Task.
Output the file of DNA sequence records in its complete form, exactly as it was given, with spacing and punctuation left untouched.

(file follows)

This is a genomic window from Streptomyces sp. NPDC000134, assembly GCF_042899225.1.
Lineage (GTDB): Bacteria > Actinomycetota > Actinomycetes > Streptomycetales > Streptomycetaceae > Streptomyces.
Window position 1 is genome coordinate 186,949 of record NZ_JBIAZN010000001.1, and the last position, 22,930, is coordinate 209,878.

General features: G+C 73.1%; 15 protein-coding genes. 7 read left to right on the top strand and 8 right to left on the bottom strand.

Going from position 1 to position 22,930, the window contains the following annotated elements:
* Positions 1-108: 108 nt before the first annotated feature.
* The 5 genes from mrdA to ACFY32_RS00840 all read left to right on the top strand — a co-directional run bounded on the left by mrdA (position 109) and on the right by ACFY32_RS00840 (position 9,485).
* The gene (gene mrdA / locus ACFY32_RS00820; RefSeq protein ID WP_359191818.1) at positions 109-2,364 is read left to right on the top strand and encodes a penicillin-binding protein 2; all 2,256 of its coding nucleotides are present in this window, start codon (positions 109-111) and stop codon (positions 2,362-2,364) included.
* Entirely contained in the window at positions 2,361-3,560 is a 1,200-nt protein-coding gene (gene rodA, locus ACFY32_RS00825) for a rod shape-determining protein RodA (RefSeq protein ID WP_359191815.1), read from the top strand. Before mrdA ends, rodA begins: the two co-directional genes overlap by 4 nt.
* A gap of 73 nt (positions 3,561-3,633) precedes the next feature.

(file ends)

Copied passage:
This is a genomic window from Streptomyces sp. NPDC000134, assembly GCF_042899225.1.
Lineage (GTDB): Bacteria > Actinomycetota > Actinomycetes > Streptomycetales > Streptomycetaceae > Streptomyces.
Window position 1 is genome coordinate 186,949 of record NZ_JBIAZN010000001.1, and the last position, 22,930, is coordinate 209,878.

General features: G+C 73.1%; 15 protein-coding genes. 7 read left to right on the top strand and 8 right to left on the bottom strand.

Going from position 1 to position 22,930, the window contains the following annotated elements:
* Positions 1-108: 108 nt before the first annotated feature.
* The 5 genes from mrdA to ACFY32_RS00840 all read left to right on the top strand — a co-directional run bounded on the left by mrdA (position 109) and on the right by ACFY32_RS00840 (position 9,485).
* The gene (gene mrdA / locus ACFY32_RS00820; RefSeq protein ID WP_359191818.1) at positions 109-2,364 is read left to right on the top strand and encodes a penicillin-binding protein 2; all 2,256 of its coding nucleotides are present in this window, start codon (positions 109-111) and stop codon (positions 2,362-2,364) included.
* Entirely contained in the window at positions 2,361-3,560 is a 1,200-nt protein-coding gene (gene rodA, locus ACFY32_RS00825) for a rod shape-determining protein RodA (RefSeq protein ID WP_359191815.1), read from the top strand. Before mrdA ends, rodA begins: the two co-directional genes overlap by 4 nt.
* A gap of 73 nt (positions 3,561-3,633) precedes the next feature.